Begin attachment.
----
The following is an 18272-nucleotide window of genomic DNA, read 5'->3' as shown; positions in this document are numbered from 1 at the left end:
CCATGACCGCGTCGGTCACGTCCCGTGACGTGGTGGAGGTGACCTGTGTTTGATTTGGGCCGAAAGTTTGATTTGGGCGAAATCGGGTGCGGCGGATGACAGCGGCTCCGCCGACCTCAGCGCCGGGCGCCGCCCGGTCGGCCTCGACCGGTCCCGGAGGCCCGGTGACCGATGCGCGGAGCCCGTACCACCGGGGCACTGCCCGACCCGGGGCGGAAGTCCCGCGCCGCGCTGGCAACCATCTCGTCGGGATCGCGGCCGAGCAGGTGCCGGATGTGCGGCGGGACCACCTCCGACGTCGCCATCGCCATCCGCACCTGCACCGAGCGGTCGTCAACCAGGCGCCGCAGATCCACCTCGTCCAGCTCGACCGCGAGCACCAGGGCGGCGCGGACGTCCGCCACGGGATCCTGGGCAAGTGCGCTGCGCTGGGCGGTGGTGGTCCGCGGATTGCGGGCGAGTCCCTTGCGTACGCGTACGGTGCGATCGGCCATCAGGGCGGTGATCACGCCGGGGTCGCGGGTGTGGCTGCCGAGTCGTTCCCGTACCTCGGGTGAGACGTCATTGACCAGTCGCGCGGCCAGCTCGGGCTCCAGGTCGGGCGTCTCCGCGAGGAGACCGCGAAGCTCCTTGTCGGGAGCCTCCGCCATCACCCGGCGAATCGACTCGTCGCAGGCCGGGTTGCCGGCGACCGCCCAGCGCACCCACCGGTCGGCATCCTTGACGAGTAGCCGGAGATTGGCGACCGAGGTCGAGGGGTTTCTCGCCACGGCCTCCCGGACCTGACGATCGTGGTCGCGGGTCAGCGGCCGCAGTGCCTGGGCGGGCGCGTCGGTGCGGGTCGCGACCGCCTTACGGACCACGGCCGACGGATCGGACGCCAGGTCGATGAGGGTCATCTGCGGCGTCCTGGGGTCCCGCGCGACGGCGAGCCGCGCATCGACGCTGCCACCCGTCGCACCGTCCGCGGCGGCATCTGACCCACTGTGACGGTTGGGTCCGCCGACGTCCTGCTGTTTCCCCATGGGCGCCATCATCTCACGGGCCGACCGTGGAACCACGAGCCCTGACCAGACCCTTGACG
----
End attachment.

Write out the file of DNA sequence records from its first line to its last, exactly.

The following is an 18272-nucleotide window of genomic DNA, read 5'->3' as shown; positions in this document are numbered from 1 at the left end:
CCATGACCGCGTCGGTCACGTCCCGTGACGTGGTGGAGGTGACCTGTGTTTGATTTGGGCCGAAAGTTTGATTTGGGCGAAATCGGGTGCGGCGGATGACAGCGGCTCCGCCGACCTCAGCGCCGGGCGCCGCCCGGTCGGCCTCGACCGGTCCCGGAGGCCCGGTGACCGATGCGCGGAGCCCGTACCACCGGGGCACTGCCCGACCCGGGGCGGAAGTCCCGCGCCGCGCTGGCAACCATCTCGTCGGGATCGCGGCCGAGCAGGTGCCGGATGTGCGGCGGGACCACCTCCGACGTCGCCATCGCCATCCGCACCTGCACCGAGCGGTCGTCAACCAGGCGCCGCAGATCCACCTCGTCCAGCTCGACCGCGAGCACCAGGGCGGCGCGGACGTCCGCCACGGGATCCTGGGCAAGTGCGCTGCGCTGGGCGGTGGTGGTCCGCGGATTGCGGGCGAGTCCCTTGCGTACGCGTACGGTGCGATCGGCCATCAGGGCGGTGATCACGCCGGGGTCGCGGGTGTGGCTGCCGAGTCGTTCCCGTACCTCGGGTGAGACGTCATTGACCAGTCGCGCGGCCAGCTCGGGCTCCAGGTCGGGCGTCTCCGCGAGGAGACCGCGAAGCTCCTTGTCGGGAGCCTCCGCCATCACCCGGCGAATCGACTCGTCGCAGGCCGGGTTGCCGGCGACCGCCCAGCGCACCCACCGGTCGGCATCCTTGACGAGTAGCCGGAGATTGGCGACCGAGGTCGAGGGGTTTCTCGCCACGGCCTCCCGGACCTGACGATCGTGGTCGCGGGTCAGCGGCCGCAGTGCCTGGGCGGGCGCGTCGGTGCGGGTCGCGACCGCCTTACGGACCACGGCCGACGGATCGGACGCCAGGTCGATGAGGGTCATCTGCGGCGTCCTGGGGTCCCGCGCGACGGCGAGCCGCGCATCGACGCTGCCACCCGTCGCACCGTCCGCGGCGGCATCTGACCCACTGTGACGGTTGGGTCCGCCGACGTCCTGCTGTTTCCCCATGGGCGCCATCATCTCACGGGCCGACCGTGGAACCACGAGCCCTGACCAGACCCTTGACG